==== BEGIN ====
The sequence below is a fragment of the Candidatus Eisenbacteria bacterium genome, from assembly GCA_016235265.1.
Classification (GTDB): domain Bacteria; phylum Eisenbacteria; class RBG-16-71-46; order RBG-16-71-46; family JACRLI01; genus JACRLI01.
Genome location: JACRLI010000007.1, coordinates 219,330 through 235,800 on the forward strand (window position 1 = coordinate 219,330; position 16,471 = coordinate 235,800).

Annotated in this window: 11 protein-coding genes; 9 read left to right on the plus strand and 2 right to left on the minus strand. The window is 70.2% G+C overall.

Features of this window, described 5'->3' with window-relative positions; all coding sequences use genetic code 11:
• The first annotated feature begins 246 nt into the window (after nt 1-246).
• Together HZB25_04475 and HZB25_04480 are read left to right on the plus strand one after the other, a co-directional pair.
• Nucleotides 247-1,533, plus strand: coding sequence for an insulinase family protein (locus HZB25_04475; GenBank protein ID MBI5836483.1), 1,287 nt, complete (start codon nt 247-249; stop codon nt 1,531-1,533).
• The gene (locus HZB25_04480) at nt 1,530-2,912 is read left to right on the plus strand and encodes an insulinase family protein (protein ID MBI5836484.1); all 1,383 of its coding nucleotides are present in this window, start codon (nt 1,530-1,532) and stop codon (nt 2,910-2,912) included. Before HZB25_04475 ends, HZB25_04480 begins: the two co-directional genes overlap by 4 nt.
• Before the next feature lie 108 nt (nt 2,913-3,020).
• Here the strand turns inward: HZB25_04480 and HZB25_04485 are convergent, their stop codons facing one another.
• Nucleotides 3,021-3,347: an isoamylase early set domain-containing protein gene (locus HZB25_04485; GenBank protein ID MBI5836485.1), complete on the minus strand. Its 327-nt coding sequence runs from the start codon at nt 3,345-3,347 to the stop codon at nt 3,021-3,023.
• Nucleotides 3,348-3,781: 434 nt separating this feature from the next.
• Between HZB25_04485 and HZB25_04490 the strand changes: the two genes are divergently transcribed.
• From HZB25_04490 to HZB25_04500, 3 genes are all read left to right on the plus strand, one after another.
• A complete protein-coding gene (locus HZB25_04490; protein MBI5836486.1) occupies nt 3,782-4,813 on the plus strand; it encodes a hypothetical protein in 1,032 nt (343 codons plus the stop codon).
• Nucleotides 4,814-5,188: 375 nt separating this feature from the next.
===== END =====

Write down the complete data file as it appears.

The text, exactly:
The sequence below is a fragment of the Candidatus Eisenbacteria bacterium genome, from assembly GCA_016235265.1.
Classification (GTDB): domain Bacteria; phylum Eisenbacteria; class RBG-16-71-46; order RBG-16-71-46; family JACRLI01; genus JACRLI01.
Genome location: JACRLI010000007.1, coordinates 219,330 through 235,800 on the forward strand (window position 1 = coordinate 219,330; position 16,471 = coordinate 235,800).

Annotated in this window: 11 protein-coding genes; 9 read left to right on the plus strand and 2 right to left on the minus strand. The window is 70.2% G+C overall.

Features of this window, described 5'->3' with window-relative positions; all coding sequences use genetic code 11:
• The first annotated feature begins 246 nt into the window (after nt 1-246).
• Together HZB25_04475 and HZB25_04480 are read left to right on the plus strand one after the other, a co-directional pair.
• Nucleotides 247-1,533, plus strand: coding sequence for an insulinase family protein (locus HZB25_04475; GenBank protein ID MBI5836483.1), 1,287 nt, complete (start codon nt 247-249; stop codon nt 1,531-1,533).
• The gene (locus HZB25_04480) at nt 1,530-2,912 is read left to right on the plus strand and encodes an insulinase family protein (protein ID MBI5836484.1); all 1,383 of its coding nucleotides are present in this window, start codon (nt 1,530-1,532) and stop codon (nt 2,910-2,912) included. Before HZB25_04475 ends, HZB25_04480 begins: the two co-directional genes overlap by 4 nt.
• Before the next feature lie 108 nt (nt 2,913-3,020).
• Here the strand turns inward: HZB25_04480 and HZB25_04485 are convergent, their stop codons facing one another.
• Nucleotides 3,021-3,347: an isoamylase early set domain-containing protein gene (locus HZB25_04485; GenBank protein ID MBI5836485.1), complete on the minus strand. Its 327-nt coding sequence runs from the start codon at nt 3,345-3,347 to the stop codon at nt 3,021-3,023.
• Nucleotides 3,348-3,781: 434 nt separating this feature from the next.
• Between HZB25_04485 and HZB25_04490 the strand changes: the two genes are divergently transcribed.
• From HZB25_04490 to HZB25_04500, 3 genes are all read left to right on the plus strand, one after another.
• A complete protein-coding gene (locus HZB25_04490; protein MBI5836486.1) occupies nt 3,782-4,813 on the plus strand; it encodes a hypothetical protein in 1,032 nt (343 codons plus the stop codon).
• Nucleotides 4,814-5,188: 375 nt separating this feature from the next.